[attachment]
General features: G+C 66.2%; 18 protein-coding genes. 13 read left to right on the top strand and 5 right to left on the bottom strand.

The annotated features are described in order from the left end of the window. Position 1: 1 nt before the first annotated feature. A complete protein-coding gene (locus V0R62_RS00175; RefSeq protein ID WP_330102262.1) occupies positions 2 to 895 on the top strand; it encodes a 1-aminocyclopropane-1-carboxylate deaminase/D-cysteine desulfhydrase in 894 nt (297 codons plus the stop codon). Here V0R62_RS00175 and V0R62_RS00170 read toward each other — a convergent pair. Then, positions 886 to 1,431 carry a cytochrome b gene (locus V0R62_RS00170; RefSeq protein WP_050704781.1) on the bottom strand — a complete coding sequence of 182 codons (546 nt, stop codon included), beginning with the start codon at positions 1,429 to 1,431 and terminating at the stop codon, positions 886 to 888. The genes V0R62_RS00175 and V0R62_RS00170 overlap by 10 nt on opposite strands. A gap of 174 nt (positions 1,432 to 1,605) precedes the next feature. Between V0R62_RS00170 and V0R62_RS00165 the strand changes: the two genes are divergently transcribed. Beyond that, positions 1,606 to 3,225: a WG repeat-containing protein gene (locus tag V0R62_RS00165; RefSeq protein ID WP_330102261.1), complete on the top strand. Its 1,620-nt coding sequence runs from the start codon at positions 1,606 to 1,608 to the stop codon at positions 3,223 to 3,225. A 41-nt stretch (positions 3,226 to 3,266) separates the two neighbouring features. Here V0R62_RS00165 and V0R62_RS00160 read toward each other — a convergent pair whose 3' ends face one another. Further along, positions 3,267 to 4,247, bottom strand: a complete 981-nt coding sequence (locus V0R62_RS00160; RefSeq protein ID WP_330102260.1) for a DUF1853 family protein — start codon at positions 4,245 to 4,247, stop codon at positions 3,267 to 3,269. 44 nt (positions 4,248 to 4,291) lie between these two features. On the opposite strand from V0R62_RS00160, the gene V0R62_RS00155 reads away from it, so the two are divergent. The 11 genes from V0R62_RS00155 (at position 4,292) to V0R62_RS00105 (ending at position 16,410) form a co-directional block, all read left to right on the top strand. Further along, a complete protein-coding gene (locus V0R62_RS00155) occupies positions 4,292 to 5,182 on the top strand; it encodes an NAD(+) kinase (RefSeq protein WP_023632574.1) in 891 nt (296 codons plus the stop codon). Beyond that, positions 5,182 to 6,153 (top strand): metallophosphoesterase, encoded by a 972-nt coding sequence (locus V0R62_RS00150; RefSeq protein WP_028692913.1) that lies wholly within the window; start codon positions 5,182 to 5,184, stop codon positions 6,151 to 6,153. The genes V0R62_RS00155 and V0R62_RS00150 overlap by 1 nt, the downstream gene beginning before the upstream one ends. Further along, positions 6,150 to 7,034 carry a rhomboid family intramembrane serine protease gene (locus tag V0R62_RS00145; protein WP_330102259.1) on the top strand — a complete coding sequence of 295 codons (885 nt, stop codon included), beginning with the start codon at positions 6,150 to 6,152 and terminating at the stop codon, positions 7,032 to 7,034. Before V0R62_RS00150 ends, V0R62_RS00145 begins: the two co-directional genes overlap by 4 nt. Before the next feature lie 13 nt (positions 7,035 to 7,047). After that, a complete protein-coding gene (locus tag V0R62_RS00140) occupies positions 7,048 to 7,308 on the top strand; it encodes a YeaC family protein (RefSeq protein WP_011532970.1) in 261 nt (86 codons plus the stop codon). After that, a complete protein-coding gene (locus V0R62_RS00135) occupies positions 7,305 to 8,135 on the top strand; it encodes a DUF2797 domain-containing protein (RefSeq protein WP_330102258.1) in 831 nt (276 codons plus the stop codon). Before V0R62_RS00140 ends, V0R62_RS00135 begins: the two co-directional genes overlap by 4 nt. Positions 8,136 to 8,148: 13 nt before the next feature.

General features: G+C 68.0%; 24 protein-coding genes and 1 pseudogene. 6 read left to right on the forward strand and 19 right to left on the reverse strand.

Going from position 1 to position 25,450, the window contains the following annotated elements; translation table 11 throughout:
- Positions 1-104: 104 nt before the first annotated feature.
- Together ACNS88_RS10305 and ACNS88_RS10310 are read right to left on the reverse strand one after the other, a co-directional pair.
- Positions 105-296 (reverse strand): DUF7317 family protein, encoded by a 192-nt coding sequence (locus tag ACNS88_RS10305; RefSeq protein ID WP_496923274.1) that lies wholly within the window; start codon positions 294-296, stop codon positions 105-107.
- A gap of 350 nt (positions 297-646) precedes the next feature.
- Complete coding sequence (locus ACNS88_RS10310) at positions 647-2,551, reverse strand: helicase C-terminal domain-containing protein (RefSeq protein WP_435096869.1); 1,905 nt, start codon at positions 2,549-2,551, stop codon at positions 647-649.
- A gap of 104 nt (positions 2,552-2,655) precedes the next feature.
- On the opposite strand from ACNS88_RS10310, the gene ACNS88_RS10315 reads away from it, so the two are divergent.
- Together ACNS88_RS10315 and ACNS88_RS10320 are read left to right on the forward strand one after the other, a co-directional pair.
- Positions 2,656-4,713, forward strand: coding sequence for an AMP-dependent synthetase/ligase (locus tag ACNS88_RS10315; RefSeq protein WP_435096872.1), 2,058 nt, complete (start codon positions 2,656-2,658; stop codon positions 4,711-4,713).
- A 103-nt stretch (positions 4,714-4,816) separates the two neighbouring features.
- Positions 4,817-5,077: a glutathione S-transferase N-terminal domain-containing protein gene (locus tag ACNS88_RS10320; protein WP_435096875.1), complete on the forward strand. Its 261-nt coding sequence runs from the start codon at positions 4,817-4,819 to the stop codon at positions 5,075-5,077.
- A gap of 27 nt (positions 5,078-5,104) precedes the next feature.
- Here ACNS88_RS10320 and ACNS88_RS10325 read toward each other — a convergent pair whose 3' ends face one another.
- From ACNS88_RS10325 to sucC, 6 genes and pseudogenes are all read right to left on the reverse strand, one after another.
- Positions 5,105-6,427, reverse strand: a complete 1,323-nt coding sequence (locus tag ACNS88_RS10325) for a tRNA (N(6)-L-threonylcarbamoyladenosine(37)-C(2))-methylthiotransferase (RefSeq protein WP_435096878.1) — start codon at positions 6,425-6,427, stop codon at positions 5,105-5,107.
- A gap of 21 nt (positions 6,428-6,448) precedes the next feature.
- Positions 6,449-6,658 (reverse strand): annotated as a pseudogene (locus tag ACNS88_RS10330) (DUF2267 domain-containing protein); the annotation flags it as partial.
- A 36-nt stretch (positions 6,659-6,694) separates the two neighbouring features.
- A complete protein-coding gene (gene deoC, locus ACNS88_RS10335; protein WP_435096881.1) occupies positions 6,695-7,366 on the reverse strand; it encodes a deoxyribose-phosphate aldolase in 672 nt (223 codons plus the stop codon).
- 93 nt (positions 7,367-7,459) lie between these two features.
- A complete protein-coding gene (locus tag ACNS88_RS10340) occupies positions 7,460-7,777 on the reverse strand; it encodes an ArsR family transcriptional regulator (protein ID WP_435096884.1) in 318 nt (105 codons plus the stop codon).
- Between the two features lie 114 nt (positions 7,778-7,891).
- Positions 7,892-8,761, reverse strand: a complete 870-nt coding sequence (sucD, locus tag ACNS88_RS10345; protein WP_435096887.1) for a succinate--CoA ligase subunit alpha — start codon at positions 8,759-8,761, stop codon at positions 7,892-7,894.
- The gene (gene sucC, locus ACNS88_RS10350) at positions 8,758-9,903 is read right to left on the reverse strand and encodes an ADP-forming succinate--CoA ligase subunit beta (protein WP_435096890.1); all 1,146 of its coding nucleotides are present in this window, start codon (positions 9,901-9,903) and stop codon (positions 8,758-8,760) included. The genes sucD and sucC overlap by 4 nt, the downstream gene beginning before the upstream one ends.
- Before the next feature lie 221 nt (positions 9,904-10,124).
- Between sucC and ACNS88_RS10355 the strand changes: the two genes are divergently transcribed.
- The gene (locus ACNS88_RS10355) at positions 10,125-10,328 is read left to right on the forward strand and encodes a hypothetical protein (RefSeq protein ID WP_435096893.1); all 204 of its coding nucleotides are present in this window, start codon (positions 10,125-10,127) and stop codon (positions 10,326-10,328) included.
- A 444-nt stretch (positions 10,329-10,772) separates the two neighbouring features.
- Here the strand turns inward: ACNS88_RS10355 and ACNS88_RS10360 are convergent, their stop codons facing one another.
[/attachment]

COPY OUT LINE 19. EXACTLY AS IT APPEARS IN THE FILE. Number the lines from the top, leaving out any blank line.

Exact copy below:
- Positions 5,105-6,427, reverse strand: a complete 1,323-nt coding sequence (locus tag ACNS88_RS10325) for a tRNA (N(6)-L-threonylcarbamoyladenosine(37)-C(2))-methylthiotransferase (RefSeq protein WP_435096878.1) — start codon at positions 6,425-6,427, stop codon at positions 5,105-5,107.